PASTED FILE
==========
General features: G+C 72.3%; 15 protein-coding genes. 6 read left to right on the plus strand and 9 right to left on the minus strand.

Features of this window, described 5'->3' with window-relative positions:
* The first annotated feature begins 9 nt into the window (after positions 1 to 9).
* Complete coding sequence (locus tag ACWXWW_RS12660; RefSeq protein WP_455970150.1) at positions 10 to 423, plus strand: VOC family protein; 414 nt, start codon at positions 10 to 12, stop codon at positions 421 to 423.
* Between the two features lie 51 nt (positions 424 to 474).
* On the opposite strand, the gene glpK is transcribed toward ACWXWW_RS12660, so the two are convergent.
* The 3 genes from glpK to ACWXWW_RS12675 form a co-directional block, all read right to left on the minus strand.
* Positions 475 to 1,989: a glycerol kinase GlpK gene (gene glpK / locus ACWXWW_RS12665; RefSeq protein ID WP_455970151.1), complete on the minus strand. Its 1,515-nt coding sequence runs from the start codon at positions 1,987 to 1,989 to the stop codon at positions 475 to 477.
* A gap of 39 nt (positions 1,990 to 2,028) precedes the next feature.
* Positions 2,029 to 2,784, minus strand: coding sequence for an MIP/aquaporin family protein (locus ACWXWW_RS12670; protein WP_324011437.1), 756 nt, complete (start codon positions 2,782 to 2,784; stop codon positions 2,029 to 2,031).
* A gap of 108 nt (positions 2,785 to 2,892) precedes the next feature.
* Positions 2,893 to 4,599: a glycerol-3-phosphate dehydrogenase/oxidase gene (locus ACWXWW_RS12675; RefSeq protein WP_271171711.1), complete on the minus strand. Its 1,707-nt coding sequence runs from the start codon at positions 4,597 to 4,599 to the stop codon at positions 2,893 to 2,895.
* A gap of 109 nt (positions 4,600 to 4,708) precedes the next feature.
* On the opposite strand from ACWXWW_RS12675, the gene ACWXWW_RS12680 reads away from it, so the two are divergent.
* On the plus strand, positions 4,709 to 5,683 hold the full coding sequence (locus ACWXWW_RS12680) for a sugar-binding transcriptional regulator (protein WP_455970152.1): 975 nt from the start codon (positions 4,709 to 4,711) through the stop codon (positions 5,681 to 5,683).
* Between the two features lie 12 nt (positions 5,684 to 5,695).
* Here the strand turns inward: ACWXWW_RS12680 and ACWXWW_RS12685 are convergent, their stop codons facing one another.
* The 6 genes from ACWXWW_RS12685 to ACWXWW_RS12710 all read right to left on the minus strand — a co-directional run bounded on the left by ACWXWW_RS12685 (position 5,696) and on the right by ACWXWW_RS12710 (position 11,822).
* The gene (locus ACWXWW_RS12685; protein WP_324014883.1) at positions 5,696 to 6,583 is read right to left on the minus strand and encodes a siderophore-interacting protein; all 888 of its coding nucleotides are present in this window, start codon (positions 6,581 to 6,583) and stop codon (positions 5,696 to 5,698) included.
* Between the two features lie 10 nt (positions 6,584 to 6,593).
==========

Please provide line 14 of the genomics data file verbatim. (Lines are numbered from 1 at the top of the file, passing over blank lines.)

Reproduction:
* On the opposite strand from ACWXWW_RS12675, the gene ACWXWW_RS12680 reads away from it, so the two are divergent.